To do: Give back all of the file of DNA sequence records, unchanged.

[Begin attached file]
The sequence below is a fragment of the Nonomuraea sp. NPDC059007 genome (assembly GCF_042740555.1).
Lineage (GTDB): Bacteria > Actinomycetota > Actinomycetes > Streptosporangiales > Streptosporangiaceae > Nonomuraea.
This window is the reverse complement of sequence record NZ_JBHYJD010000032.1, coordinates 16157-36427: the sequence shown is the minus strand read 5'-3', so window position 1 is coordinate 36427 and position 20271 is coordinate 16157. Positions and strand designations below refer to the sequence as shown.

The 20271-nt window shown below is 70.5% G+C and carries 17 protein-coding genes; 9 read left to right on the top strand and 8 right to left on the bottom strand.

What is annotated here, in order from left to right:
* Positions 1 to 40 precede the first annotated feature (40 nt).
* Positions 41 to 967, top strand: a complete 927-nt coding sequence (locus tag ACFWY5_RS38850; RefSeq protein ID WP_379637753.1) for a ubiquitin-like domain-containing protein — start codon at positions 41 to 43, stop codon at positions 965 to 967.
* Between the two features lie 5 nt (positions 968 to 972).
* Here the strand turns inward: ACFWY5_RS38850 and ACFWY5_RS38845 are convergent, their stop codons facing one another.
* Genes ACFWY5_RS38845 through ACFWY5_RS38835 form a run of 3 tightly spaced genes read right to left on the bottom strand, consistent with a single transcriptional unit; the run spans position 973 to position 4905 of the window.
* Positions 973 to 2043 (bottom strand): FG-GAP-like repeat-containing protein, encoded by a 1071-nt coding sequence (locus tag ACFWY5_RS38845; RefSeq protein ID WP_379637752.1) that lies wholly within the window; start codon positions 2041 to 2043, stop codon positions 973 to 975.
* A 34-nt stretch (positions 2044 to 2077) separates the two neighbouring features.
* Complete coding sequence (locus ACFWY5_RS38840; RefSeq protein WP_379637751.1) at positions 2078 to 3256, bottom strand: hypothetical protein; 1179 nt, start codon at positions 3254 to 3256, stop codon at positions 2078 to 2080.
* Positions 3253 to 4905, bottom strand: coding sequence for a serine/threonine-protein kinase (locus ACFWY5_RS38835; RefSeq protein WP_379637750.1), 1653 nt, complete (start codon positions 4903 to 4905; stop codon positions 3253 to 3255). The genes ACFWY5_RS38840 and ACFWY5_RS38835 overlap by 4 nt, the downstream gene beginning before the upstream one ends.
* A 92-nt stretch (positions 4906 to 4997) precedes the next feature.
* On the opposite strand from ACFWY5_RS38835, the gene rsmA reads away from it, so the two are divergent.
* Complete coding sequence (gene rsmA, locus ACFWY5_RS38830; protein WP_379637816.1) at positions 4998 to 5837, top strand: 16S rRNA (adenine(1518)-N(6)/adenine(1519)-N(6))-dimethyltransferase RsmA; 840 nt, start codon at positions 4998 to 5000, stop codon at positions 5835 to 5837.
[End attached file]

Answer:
The sequence below is a fragment of the Nonomuraea sp. NPDC059007 genome (assembly GCF_042740555.1).
Lineage (GTDB): Bacteria > Actinomycetota > Actinomycetes > Streptosporangiales > Streptosporangiaceae > Nonomuraea.
This window is the reverse complement of sequence record NZ_JBHYJD010000032.1, coordinates 16157-36427: the sequence shown is the minus strand read 5'-3', so window position 1 is coordinate 36427 and position 20271 is coordinate 16157. Positions and strand designations below refer to the sequence as shown.

The 20271-nt window shown below is 70.5% G+C and carries 17 protein-coding genes; 9 read left to right on the top strand and 8 right to left on the bottom strand.

What is annotated here, in order from left to right:
* Positions 1 to 40 precede the first annotated feature (40 nt).
* Positions 41 to 967, top strand: a complete 927-nt coding sequence (locus tag ACFWY5_RS38850; RefSeq protein ID WP_379637753.1) for a ubiquitin-like domain-containing protein — start codon at positions 41 to 43, stop codon at positions 965 to 967.
* Between the two features lie 5 nt (positions 968 to 972).
* Here the strand turns inward: ACFWY5_RS38850 and ACFWY5_RS38845 are convergent, their stop codons facing one another.
* Genes ACFWY5_RS38845 through ACFWY5_RS38835 form a run of 3 tightly spaced genes read right to left on the bottom strand, consistent with a single transcriptional unit; the run spans position 973 to position 4905 of the window.
* Positions 973 to 2043 (bottom strand): FG-GAP-like repeat-containing protein, encoded by a 1071-nt coding sequence (locus tag ACFWY5_RS38845; RefSeq protein ID WP_379637752.1) that lies wholly within the window; start codon positions 2041 to 2043, stop codon positions 973 to 975.
* A 34-nt stretch (positions 2044 to 2077) separates the two neighbouring features.
* Complete coding sequence (locus ACFWY5_RS38840; RefSeq protein WP_379637751.1) at positions 2078 to 3256, bottom strand: hypothetical protein; 1179 nt, start codon at positions 3254 to 3256, stop codon at positions 2078 to 2080.
* Positions 3253 to 4905, bottom strand: coding sequence for a serine/threonine-protein kinase (locus ACFWY5_RS38835; RefSeq protein WP_379637750.1), 1653 nt, complete (start codon positions 4903 to 4905; stop codon positions 3253 to 3255). The genes ACFWY5_RS38840 and ACFWY5_RS38835 overlap by 4 nt, the downstream gene beginning before the upstream one ends.
* A 92-nt stretch (positions 4906 to 4997) precedes the next feature.
* On the opposite strand from ACFWY5_RS38835, the gene rsmA reads away from it, so the two are divergent.
* Complete coding sequence (gene rsmA, locus ACFWY5_RS38830; protein WP_379637816.1) at positions 4998 to 5837, top strand: 16S rRNA (adenine(1518)-N(6)/adenine(1519)-N(6))-dimethyltransferase RsmA; 840 nt, start codon at positions 4998 to 5000, stop codon at positions 5835 to 5837.